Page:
If everyone had the same management style as you, life at work would be easier, wouldn't it? Not necessarily. While managing the tension can be challenging, working with someone who has a different approach than you, can often yield innovation and creativity. Here are three ways to make the most of differing styles:
1. Unpeel the onion.
On the surface, you may seem to have little in common with your coworker. But if you look deeper, you are likely to see shared values or a mutual goal. Focus on what you have in common, not on what you don't.
David Harrison, Professor of Organizational Behavior and Human Resources Management at Penn State, and his colleagues have studied deep-level diversity and surface-level similarities in teams. Their research found that although surface-level similarities bring people together quickly, it is deep-level similarities that produce greater impact on team performance.
Unpeel the onion and you'll see shared values around the quality of work we deliver, a desire to make a difference in the work we do, and a deep belief in the integrity of one's word and action.
2. Manage your expectations.
Recognize that you and your coworker are going to have different expectations about how things should be done. Communicate about these disparities and be open to doing something another way.
Keep the discourse productive by catching the "on auto-pilot" reactions, pausing (not easy, but the critical step!), and then stepping up to offer something more constructive.
"How much time do you need to let me know your position on this?" "Here's where I am at but would like us to consider these two possible issues."
Keep three things in mind: self-awareness, self-management, and effective communication.
3. Push for innovation.
Instead of focusing on disparities, channel your creative differences toward a shared goal.
The true value of diversity is a richer end product. Use your relationship to find innovation and benefit in the work you do together.
How have personality differences worked for or against you? How have you successfully managed these relationships?
Source: Three Ways to Capitalize on Creative Tension by Amy Jen Su and Muriel Maignan Wilkins, Harvard Business School
A person's attributes are also their deficiencies. It is critical for managers
to understand their strengths and surround themselves with individuals that
complement them and not mirror them. Introverts need extraverts, logical
thinkers need creative thinkers, etc. This partnerships brings this to light.
Clearly the value from multiple perspectives is enhanced when the perspectives
are diverse. But it takes a skilled manager to encourage opposing viewpoints and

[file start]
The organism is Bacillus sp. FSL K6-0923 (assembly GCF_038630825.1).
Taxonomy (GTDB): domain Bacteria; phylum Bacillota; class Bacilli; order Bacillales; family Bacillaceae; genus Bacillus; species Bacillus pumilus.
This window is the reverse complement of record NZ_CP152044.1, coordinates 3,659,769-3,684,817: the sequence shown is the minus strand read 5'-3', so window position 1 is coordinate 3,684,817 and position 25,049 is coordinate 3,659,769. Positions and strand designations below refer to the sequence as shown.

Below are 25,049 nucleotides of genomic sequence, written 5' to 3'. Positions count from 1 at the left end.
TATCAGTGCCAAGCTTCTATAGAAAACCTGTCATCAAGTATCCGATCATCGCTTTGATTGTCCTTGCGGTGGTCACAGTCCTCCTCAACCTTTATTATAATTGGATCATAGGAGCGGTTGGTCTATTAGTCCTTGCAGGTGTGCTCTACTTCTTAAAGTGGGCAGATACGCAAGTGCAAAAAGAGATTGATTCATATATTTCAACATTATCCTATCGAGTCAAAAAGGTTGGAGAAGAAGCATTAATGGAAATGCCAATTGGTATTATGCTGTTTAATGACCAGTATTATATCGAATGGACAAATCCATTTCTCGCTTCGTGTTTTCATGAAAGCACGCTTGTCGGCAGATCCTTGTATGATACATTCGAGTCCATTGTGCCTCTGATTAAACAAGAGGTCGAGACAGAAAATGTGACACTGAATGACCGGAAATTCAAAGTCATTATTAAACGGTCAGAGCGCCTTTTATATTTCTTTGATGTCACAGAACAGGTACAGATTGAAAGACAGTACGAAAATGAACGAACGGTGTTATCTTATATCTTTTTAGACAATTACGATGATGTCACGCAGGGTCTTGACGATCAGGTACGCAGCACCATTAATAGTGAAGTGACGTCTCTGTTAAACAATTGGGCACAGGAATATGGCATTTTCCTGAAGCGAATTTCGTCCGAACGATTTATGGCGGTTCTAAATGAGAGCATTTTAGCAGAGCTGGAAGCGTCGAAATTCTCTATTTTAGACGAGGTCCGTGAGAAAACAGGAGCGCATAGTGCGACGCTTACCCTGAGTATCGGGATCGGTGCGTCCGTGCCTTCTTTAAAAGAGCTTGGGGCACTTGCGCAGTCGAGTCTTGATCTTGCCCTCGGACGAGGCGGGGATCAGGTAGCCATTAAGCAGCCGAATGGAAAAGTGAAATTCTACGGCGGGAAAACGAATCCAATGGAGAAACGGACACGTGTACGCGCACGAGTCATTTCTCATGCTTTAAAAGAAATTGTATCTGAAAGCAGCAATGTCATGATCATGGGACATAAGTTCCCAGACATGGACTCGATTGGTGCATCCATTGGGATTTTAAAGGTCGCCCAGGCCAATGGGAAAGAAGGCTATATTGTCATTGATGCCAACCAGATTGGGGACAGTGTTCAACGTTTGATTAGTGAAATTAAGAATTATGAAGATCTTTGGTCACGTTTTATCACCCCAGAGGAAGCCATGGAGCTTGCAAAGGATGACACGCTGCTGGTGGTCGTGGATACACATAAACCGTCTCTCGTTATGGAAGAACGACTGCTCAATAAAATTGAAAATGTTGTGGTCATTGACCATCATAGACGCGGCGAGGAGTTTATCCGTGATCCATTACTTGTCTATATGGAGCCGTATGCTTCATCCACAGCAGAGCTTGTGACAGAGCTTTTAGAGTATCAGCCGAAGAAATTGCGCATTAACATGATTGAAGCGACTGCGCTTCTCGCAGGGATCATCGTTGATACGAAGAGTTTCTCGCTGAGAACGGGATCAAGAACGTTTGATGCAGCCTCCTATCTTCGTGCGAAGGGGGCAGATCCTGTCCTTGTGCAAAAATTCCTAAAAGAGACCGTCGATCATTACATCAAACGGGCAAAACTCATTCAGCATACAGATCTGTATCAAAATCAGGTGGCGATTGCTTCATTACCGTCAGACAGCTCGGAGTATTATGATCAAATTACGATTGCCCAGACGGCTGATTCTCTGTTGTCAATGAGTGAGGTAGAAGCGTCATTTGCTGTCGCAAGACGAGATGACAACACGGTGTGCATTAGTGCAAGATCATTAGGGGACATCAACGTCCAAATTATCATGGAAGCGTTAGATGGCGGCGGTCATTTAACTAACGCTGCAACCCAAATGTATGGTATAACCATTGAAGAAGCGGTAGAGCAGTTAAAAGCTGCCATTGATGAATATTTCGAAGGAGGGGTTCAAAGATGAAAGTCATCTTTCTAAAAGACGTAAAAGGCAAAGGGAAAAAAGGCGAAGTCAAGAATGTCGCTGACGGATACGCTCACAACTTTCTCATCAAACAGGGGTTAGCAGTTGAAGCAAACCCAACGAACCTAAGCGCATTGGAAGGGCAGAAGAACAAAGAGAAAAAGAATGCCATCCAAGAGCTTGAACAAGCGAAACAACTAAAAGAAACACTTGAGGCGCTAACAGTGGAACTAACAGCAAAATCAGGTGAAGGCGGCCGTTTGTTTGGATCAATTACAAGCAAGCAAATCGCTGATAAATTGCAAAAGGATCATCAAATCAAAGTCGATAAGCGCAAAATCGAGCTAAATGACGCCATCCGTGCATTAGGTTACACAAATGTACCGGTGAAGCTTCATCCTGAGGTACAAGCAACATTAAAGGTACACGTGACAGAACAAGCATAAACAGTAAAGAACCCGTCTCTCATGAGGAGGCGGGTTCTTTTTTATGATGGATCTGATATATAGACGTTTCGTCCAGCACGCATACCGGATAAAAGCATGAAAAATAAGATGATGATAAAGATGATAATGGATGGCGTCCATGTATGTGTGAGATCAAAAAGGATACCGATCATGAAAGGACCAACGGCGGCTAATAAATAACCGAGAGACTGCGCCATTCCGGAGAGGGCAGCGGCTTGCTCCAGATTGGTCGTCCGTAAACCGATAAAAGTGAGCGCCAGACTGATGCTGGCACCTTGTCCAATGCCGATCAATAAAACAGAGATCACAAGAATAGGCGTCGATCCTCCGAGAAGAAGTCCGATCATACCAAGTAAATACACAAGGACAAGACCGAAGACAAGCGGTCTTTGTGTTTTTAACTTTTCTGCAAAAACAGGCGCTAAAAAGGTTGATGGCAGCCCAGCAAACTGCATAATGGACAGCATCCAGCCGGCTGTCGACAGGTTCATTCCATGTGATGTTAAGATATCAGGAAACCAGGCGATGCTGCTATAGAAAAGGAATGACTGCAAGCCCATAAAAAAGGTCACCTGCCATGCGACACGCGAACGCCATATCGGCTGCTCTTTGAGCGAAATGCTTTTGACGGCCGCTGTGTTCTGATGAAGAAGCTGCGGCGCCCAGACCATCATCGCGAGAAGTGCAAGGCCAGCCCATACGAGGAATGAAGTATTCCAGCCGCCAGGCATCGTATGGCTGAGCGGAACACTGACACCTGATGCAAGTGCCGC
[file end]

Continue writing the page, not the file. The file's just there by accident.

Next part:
promote a rich discussion. Too often concern over hierarchy or defensiveness
quells the rich discussion possible when multiple bright people approach a
decision differently. (One boss I've had used to demand at least three arguments
against her point of view before she'd act on it. Other bosses refuse to
articulate their opinion until everyone else had spoken.)
A very important piece exploring topics that don't get enough "airtime", with
implications that go well beyond teamwork into how leaders make hiring, role
definition, and promotion decisions. Do leaders have a clear picture of the
collective capabilities required for success? Do they know how to evaluate
themselves and their teams? What cultural forces are at play that influence how
similar (or diverse) their teams and the larger workforce will look like?
of us (myself included) spend too much time trying to work with people who have
the same style because it is easier and more comfortable. While the process may
feel smooth, the end result is not nearly as rich.
We all tend to gravitate to people who are most like
us, and in business we need people who aren't like us to compliment our styles.
Source: Harvard Business Review
Leadership: The Parable of Brother Leo
Another model of leadership, where leaders are preoccupied with serving rather than being followed, with giving rather than getting, with doing rather than demanding. Leadership based on example, not command. This is called servant leadership.
A Brain Scientist Explains Leadership
Neurobiology helps tell us why executives screw up--and what they do to avoid it... When people win, testosterone is released. Repeated wins trigger the dopamine system. This increases creativity and energy, but it also heightens risk-taking and novelty-seeking.
Managerial Styles You Need to Lead Effectively
Far too many managers are “one-trick-ponies.” Early in their careers they had success with one management style and now use it regardless of the situation. The result: They lack the skills necessary to handle the complexities of managing people.
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